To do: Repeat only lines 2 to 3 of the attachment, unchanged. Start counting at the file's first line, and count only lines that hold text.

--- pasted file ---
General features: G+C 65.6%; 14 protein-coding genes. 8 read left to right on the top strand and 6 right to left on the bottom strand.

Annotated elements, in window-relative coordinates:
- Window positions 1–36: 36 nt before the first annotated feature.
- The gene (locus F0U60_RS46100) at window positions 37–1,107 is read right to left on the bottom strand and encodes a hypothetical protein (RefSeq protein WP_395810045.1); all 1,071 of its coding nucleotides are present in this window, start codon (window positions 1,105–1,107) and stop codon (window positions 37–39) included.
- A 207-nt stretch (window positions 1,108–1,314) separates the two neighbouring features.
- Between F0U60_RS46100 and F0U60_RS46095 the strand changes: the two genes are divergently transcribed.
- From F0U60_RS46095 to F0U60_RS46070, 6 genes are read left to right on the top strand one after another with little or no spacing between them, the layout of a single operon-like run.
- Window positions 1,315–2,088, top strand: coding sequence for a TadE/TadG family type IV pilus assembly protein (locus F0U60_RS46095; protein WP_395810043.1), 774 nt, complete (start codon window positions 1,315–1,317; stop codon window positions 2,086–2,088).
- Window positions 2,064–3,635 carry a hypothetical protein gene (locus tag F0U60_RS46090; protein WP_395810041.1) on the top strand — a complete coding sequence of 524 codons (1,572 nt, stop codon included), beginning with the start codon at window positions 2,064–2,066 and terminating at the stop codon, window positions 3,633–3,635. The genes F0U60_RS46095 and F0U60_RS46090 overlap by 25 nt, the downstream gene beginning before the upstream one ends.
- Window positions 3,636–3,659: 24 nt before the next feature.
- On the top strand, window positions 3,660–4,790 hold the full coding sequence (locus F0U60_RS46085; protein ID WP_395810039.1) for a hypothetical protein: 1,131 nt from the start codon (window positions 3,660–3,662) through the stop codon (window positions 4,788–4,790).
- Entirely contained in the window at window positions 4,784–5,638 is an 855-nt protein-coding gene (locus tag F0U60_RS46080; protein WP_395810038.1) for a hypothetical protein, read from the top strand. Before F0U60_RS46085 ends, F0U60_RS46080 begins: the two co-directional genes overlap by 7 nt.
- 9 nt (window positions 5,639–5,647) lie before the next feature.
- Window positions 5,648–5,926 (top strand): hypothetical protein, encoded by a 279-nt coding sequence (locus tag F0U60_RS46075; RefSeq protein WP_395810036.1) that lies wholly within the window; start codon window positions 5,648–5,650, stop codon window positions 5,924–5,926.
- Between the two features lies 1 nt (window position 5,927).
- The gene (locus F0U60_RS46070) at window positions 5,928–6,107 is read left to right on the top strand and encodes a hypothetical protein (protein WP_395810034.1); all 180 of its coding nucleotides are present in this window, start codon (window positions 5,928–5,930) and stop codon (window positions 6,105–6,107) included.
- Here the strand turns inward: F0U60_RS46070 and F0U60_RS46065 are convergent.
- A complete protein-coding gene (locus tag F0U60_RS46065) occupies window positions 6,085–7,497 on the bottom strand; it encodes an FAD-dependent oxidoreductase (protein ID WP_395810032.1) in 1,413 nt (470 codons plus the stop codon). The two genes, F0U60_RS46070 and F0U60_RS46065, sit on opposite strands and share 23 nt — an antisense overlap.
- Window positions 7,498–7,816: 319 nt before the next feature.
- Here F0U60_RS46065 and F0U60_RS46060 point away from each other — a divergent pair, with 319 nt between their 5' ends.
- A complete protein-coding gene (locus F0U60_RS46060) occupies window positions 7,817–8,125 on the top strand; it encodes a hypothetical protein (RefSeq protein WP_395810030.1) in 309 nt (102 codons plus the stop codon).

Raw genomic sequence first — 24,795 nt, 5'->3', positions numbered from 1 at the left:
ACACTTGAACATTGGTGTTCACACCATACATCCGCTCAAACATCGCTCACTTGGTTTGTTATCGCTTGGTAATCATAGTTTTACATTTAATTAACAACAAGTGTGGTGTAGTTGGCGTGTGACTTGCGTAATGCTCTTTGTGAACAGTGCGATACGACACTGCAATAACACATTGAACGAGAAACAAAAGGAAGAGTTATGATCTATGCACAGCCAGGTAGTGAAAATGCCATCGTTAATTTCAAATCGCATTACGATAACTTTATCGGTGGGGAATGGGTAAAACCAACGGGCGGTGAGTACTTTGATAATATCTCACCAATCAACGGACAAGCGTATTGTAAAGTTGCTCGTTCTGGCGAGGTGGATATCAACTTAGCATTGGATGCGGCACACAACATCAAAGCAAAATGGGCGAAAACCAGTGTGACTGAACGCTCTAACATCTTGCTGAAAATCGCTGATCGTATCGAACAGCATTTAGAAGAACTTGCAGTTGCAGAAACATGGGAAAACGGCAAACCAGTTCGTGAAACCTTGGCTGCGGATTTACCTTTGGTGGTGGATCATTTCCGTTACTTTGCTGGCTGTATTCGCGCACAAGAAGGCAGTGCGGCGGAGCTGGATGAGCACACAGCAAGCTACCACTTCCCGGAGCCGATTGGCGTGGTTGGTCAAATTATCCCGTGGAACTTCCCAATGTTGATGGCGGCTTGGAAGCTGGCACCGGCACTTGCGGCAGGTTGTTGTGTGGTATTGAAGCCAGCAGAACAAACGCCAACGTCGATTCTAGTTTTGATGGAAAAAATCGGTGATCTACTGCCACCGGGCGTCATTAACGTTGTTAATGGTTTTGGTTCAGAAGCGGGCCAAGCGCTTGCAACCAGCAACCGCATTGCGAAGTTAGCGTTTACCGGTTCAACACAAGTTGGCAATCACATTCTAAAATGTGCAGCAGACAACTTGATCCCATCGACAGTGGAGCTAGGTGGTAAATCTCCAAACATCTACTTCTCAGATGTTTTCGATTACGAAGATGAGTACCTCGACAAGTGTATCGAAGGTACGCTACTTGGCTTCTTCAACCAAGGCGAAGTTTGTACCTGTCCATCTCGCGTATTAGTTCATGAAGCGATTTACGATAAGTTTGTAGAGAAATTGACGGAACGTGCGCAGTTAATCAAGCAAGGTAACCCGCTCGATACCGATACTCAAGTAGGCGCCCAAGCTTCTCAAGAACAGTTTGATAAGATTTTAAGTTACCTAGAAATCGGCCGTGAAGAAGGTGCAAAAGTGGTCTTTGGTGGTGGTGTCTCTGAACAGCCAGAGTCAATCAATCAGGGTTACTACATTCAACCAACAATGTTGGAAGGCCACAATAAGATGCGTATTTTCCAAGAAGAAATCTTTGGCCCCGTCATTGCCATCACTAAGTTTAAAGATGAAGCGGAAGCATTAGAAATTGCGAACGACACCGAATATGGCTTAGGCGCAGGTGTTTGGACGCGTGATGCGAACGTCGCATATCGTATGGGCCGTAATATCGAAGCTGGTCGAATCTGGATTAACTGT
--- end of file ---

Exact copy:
Annotated elements, in window-relative coordinates:
- Window positions 1–36: 36 nt before the first annotated feature.